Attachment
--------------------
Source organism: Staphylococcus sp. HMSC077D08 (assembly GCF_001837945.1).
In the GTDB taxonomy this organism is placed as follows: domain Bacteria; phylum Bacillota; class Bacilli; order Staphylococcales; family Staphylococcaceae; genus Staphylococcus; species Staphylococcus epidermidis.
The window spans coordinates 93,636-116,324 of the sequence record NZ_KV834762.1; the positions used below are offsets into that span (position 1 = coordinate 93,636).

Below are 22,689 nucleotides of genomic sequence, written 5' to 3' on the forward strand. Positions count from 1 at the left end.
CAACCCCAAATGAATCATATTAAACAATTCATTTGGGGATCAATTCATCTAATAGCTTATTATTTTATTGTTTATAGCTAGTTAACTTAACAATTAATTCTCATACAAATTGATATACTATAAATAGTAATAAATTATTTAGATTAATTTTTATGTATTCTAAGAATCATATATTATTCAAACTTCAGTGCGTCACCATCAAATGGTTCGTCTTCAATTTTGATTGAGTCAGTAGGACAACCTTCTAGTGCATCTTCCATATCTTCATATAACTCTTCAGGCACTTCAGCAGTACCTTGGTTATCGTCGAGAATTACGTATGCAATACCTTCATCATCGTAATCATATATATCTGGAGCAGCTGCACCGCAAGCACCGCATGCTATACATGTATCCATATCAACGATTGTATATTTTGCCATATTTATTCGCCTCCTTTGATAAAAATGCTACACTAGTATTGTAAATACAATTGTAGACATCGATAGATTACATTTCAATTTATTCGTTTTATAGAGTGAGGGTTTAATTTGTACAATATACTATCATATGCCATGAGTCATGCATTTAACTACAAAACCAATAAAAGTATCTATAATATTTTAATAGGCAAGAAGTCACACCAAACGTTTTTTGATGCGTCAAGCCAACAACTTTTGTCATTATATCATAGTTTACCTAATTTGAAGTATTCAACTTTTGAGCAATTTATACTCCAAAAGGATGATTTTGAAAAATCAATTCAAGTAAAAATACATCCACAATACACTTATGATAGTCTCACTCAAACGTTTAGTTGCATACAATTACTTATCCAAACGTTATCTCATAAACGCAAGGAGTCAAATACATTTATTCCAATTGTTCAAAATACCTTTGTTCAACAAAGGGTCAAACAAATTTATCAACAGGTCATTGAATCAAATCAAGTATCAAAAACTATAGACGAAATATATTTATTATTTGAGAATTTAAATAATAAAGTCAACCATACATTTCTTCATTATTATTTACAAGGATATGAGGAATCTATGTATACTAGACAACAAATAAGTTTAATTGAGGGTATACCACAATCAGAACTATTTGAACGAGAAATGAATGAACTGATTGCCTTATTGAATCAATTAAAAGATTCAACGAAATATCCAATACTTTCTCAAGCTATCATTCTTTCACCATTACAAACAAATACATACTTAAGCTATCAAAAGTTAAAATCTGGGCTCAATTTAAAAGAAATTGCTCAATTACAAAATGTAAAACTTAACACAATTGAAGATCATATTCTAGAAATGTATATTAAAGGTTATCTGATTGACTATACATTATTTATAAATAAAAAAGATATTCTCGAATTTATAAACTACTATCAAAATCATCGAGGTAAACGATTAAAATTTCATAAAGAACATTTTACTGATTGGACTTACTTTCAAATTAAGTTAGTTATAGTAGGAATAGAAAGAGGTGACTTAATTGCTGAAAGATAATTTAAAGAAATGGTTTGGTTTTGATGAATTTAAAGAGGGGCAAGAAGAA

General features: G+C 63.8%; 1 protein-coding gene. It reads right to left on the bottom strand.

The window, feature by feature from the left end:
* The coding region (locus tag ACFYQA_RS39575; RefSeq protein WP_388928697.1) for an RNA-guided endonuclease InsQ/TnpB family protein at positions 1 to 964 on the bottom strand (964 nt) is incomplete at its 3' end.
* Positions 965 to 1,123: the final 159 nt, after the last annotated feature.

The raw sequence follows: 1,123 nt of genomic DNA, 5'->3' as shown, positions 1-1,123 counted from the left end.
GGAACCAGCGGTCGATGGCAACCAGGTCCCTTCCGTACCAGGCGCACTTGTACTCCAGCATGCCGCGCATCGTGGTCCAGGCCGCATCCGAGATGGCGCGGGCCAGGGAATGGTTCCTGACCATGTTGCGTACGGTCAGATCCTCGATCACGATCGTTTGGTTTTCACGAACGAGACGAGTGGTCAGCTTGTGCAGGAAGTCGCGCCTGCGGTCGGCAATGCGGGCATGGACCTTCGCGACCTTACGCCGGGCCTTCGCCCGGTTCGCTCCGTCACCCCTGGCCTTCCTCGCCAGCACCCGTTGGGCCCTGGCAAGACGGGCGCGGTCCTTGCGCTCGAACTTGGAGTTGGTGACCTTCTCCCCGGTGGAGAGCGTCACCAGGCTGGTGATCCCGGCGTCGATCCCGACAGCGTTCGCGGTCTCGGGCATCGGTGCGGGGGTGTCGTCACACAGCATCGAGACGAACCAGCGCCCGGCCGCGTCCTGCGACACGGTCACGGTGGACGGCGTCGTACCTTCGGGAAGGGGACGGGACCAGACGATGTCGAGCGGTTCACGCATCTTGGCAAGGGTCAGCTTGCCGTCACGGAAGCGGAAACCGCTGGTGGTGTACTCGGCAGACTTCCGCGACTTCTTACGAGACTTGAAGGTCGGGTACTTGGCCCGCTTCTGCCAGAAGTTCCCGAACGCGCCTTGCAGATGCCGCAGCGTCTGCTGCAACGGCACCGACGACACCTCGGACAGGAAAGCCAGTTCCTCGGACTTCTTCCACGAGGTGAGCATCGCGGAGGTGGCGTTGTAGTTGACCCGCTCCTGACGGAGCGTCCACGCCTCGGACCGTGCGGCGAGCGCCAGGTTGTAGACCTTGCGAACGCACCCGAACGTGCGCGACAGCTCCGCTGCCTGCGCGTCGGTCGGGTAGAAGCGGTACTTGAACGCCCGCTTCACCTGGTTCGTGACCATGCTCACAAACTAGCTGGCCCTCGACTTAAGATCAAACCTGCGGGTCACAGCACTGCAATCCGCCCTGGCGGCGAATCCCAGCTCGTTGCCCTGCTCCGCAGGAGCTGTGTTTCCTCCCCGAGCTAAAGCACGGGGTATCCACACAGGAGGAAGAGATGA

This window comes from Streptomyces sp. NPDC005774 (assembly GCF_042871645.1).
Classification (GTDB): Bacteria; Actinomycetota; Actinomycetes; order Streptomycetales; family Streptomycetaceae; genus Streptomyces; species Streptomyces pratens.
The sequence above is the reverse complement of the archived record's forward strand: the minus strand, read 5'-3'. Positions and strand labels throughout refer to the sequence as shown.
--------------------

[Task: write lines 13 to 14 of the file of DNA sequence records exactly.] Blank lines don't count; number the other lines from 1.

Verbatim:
Classification (GTDB): Bacteria; Actinomycetota; Actinomycetes; order Streptomycetales; family Streptomycetaceae; genus Streptomyces; species Streptomyces pratens.
The sequence above is the reverse complement of the archived record's forward strand: the minus strand, read 5'-3'. Positions and strand labels throughout refer to the sequence as shown.